EU launches probe, threatens to suspend TikTok Lite app’s ‘addictive’ rewards

The European Union on Monday launched a probe into TikTok’s spin-off Lite app and threatened to suspend an “addictive” feature on it that rewards users for watching and liking videos, amid child-safety concerns.

TikTok Lite arrived in France and Spain in March allowing users aged 18 and over to earn points that can be exchanged for goods like vouchers or gift cards through the app’s rewards programme.

The European Commission said in a statement it has concerns about the app’s “risks of serious damage for the mental health of users”, including minors.

TikTok Lite is a smaller version of the popular TikTok app, taking up less memory in a smartphone and made to perform over slower internet connections.

A person arrives at the offices of TikTok in Culver City, California. The European Commission has concerns about the TikTok Lite’s “risks of serious damage for the mental health of users”. Photo: Reuters

TikTok last week failed to provide a risk assessment for the spin-off app by an April 18 deadline, the commission said, demanding the company now hand it over by Tuesday.

It is threatening to impose interim measures including suspending the rewards programme in the European Union “pending the assessment of its safety”.

TikTok, owned by China’s ByteDance, has until Wednesday to present a formal defence against such a measure.

The commission also warned if TikTok failed to reply to the request, it could impose fines of up to one per cent of its total annual income or of its global turnover and periodic penalties up to 5 per cent of its average daily income or annual turnover worldwide.

The probe is the EU’s second against TikTok under a sweeping new law, the Digital Services Act (DSA), that demands digital firms do more to police content online.

We suspect TikTok ‘Lite’ could be as toxic and addictive as cigarettes ‘light’
Thierry Breton, European Commission

“We suspect TikTok ‘Lite’ could be as toxic and addictive as cigarettes ‘light’,” said the European Commission’s top tech enforcer, Thierry Breton.

“Unless TikTok provides compelling proof of its safety, which it has failed to do until now, we stand ready to trigger DSA interim measures including the suspension of TikTok Lite features,” Breton said.

The commission also quizzed TikTok about its measures to mitigate “systemic risks” in its Lite app and gave the platform until May 3 to respond.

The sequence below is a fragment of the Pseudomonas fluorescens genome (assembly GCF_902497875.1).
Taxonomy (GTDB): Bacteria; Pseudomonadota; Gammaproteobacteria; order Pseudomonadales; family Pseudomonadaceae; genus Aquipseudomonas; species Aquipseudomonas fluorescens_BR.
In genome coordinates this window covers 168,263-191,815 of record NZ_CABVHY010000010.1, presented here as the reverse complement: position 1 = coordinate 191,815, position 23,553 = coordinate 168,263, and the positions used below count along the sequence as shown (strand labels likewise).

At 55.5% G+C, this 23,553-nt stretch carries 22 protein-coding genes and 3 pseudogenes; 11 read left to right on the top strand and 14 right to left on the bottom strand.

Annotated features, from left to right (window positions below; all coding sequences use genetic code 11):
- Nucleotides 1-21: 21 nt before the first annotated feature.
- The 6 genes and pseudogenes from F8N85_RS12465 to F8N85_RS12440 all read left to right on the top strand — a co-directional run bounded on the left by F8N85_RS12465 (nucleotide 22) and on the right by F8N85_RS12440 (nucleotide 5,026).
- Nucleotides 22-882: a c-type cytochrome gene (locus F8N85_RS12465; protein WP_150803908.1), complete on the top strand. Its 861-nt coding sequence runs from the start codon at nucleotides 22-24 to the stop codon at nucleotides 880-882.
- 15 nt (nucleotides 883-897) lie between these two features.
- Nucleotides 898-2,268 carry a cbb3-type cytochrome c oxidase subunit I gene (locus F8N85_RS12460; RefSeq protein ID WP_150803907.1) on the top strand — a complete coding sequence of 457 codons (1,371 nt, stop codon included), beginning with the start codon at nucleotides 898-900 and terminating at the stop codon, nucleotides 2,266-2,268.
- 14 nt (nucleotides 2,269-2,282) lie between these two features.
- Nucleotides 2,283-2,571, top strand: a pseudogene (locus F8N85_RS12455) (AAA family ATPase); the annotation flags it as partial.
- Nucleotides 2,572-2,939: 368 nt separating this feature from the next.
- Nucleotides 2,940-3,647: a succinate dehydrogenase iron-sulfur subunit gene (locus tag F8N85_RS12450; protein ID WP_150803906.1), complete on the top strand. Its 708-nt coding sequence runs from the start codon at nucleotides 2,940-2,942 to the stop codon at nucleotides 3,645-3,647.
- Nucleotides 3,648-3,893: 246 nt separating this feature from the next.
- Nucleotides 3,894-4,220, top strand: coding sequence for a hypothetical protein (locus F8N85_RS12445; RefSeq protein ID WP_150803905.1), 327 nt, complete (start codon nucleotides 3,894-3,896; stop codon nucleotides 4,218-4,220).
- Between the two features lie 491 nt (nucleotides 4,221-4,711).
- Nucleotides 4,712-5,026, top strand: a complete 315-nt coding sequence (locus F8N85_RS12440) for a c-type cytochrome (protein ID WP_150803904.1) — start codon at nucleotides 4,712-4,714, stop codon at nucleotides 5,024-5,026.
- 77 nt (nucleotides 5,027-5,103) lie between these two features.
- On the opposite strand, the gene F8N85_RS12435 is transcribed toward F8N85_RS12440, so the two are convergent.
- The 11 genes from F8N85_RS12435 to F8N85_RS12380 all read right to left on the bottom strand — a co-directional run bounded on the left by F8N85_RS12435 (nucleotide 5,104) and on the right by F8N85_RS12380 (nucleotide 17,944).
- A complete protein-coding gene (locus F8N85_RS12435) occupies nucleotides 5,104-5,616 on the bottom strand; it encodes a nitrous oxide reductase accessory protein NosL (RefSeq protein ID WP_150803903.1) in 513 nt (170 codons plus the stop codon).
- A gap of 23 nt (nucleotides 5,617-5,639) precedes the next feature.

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TikTok Lite users can win rewards if they log in daily for 10 days, if they spend time watching videos (with an upper limit of 60 to 85 minutes per day) and if they undertake certain actions, such as liking videos and following content creators.

The commission said it believes TikTok launched the app “without prior diligent assessment of the risks it entails, in particular those related to the addictive effect of the platforms, and without taking effective risk mitigating measures”.

TikTok is among 22 “very large” digital platforms, including Amazon, Facebook, Instagram and YouTube, that must comply with stricter rules under the DSA since August last year.



Protests at US Congress after House passes bill that could potentially ban TikTok nationwide

Protests at US Congress after House passes bill that could potentially ban TikTok nationwide

The law gives the EU the power to slap companies with heavy fines that could reach as high as six per cent of a digital firm’s global annual revenues.

Repeat offenders can even see their platforms blocked in the 27-country European Union.

In February, the commission opened a formal probe into TikTok under the DSA over alleged violations of its obligations to protect minors online.

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It has separately launched other investigations into X, formerly known as Twitter, and Chinese internet retailer AliExpress.

TikTok is also being squeezed across the Atlantic.

The US House of Representatives passed a bill on Saturday that would force TikTok to divest from ByteDance or face a nationwide ban in the United States, where it has around 170 million users.



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